THE BIG PITCH: How would you conduct a PR campaign for the newThalidomide drugs?




It is almost impossible to think about Thalidomide without associating

it with the tragic birth defects of the late 1950s and early 1960s. But

that tragedy is now very dated and unlikely to recur as long as

Thalidomide's distribution remains controlled and secure, as it is

currently through the so-called STEPS program. The greater challenge is

the fact that, while the FDA approved Thalidomide initially for the

treatment of leprosy skin sores, a number of clinical studies suggest

that it is a valuable and potentially life-saving therapy for a number

of other serious conditions, including myeloma and various infectious

diseases. So the marketing of Thalidomide calls for at least two

strategies: The first is ultimately obtaining FDA approval for these

indications. The second is continuing to assure the medical community,

regulatory bodies and the public that Thalidomide's distribution

mechanism and treatment protocols are safe enough to ensure that past

mistakes are not repeated.




Because the tragedy occurred so long ago, many are not familiar with the

potentially dangerous side effects of Thalidomide. In order to safely

and responsibly bring this drug to market, the PR program must be built

on two main principles. First, a branded consumer education component is

required to proactively address the appropriate use and contradictions

of the drug. This can be developed with key lessons from other drugs

with similar issues - like Botox, Cytotec and Methotrexate. Second, we

would implement a program to bring "Thalidomiders" to the table with

patient groups who hope to benefit from the drug - like people with

cancer and AIDS - allowing them to enter into a meaningful dialogue and

be partners, not just e-mail adversaries. Corporate responsibility

demands their voices be heard. Only by remembering those devastated by

Thalidomide can we hope to prevent history from repeating itself while

helping those in need.




Thalidomide has been proven an extremely safe and effective anti-cancer

agent. Unfortunately, few people over 40 can erase the images of

children born with phocomelia, or "flipper-like" deformities, whose

mothers unwittingly took the "morning sickness pill" in the late '50s

and early '60s. Moreover, the fact remains that Thalidomide can still be

extremely harmful if taken by women who either are, or may soon, become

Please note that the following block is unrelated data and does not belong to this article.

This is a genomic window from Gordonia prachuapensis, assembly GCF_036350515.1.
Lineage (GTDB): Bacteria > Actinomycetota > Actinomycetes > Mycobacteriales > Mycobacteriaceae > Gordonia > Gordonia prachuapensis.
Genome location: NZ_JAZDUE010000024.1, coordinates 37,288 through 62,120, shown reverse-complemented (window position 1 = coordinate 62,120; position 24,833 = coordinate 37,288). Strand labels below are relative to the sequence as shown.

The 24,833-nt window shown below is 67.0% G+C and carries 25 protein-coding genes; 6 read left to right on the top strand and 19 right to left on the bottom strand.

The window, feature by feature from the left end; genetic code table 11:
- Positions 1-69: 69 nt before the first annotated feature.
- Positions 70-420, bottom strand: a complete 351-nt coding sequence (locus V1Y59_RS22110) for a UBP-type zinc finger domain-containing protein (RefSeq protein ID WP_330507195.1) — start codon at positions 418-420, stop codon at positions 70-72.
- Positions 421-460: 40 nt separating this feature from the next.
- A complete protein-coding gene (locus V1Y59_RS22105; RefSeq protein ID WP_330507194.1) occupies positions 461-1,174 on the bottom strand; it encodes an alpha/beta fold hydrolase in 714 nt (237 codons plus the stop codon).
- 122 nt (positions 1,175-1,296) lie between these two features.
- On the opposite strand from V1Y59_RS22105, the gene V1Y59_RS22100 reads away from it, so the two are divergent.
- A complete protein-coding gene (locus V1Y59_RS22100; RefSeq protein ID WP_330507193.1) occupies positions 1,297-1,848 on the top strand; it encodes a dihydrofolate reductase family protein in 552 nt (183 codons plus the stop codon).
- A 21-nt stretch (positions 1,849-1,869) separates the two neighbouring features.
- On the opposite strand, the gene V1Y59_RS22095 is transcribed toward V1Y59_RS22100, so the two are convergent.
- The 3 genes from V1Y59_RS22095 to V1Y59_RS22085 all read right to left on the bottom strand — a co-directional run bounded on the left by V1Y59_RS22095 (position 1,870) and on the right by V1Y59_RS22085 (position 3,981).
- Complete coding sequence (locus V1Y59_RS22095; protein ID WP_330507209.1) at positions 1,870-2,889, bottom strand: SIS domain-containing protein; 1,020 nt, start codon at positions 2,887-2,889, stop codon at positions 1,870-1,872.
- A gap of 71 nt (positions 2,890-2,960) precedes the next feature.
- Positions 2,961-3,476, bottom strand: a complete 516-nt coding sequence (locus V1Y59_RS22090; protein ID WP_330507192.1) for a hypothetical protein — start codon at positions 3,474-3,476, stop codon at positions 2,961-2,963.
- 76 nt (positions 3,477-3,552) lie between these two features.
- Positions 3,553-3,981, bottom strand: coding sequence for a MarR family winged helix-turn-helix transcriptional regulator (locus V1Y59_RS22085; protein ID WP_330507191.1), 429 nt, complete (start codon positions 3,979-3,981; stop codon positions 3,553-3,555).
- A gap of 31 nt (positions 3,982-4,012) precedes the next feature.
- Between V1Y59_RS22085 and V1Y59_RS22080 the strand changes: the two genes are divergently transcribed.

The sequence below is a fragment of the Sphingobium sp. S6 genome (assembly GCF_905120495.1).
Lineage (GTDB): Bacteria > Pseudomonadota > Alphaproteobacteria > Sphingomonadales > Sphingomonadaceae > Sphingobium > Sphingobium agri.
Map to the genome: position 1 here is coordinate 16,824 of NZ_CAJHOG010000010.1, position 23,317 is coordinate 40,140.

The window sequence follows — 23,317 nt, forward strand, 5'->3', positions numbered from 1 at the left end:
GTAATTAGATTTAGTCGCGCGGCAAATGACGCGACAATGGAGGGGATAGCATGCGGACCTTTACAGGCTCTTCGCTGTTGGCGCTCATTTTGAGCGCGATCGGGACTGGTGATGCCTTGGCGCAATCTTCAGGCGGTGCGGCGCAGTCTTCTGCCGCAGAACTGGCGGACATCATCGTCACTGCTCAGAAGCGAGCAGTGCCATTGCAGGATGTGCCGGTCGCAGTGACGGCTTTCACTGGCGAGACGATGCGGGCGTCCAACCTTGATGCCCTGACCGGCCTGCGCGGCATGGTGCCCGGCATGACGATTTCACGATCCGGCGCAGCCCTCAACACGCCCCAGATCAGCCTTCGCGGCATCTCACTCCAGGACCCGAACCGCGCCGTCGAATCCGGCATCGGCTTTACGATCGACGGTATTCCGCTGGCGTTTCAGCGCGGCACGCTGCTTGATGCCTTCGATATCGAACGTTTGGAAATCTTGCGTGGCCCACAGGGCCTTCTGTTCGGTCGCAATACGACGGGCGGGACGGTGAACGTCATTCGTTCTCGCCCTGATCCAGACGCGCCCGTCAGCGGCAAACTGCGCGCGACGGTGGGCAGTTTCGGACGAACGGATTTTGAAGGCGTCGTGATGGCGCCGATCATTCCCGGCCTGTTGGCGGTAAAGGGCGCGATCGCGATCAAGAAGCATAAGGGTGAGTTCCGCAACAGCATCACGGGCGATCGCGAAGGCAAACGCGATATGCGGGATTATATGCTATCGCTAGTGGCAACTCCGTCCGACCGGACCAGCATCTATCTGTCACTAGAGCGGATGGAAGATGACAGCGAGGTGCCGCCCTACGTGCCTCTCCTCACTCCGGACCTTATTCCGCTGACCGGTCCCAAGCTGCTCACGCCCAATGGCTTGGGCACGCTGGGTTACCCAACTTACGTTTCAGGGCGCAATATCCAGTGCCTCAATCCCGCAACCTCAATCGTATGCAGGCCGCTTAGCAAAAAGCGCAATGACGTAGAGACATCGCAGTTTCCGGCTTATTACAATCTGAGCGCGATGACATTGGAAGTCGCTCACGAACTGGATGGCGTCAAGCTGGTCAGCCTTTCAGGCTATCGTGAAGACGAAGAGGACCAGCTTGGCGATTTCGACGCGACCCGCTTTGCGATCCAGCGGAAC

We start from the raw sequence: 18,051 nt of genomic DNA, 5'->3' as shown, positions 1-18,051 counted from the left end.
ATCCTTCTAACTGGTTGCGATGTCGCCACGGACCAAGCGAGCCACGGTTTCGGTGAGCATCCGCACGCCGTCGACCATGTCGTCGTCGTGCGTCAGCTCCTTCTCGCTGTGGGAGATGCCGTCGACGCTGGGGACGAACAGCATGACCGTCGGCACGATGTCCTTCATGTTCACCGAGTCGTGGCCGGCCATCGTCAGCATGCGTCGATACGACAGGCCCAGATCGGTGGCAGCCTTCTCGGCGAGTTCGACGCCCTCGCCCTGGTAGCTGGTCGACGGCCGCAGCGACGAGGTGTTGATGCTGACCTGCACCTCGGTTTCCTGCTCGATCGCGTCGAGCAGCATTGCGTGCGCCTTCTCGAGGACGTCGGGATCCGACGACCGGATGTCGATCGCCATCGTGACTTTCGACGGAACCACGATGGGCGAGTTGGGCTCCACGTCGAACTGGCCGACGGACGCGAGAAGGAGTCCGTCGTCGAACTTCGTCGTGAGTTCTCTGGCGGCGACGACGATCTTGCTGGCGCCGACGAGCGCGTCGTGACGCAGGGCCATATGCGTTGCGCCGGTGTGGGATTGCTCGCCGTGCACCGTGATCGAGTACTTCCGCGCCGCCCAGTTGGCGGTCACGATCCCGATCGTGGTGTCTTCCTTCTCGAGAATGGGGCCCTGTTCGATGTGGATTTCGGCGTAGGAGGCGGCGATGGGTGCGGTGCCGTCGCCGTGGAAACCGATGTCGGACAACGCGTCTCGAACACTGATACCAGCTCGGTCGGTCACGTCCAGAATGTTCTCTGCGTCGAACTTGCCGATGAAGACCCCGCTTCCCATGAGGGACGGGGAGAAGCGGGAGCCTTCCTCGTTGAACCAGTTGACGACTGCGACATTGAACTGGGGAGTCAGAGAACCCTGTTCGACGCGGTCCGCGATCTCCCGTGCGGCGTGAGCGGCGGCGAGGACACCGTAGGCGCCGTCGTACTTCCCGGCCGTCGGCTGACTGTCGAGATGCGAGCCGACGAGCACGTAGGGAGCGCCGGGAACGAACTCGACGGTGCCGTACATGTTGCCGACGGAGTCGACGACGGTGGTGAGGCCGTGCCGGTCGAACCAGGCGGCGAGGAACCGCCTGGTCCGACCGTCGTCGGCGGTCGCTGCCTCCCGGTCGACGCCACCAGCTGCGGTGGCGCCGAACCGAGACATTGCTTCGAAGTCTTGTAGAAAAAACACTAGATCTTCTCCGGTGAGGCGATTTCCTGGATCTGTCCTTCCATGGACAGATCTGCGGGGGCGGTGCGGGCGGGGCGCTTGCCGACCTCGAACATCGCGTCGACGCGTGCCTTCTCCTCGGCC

pregnant. Throughout its 1997-98 reintroduction to the US market (a

project I worked on), Thalidomide's marketer, Celgene, went to great

lengths in public campaigns to educate both physician and consumer

audiences as to the clinical risks associated with Thalidomide, while

simultaneously presenting valid research results as to the drug's

potential benefits. Further, the company's unprecedented STEPS (System

for Thalidomide Education and Prescribing Safety) program was widely

publicized as an indication of the company's commitment to the safe

distribution of the product. The result was widespread physician/patient

acceptance and correspondingly high product sales/revenue. Regardless of

improvements in the next generation's safety profile, to vary far from

Celgene's fundamental, albeit remarkable, marketing approach would

appear ill-advised.




The approach to marketing an old drug with new use is to be candid -

never avoid its past, but highlight that the amazing results documented

in trials or in actual patient use are too good to ignore. The

pharmaceutical product will overcome dubious associations when marketed

as the miracle answer to treating diseases not normally associated with

its use. To turn a drug like Thalidomide into a positive and potent

course of treatment that brings hope to people with serious cancers such

as multiple myeloma is possible with physician and patient testimony.

Using real people or celebrity patients who have benefited is a simple,

yet powerful direction.

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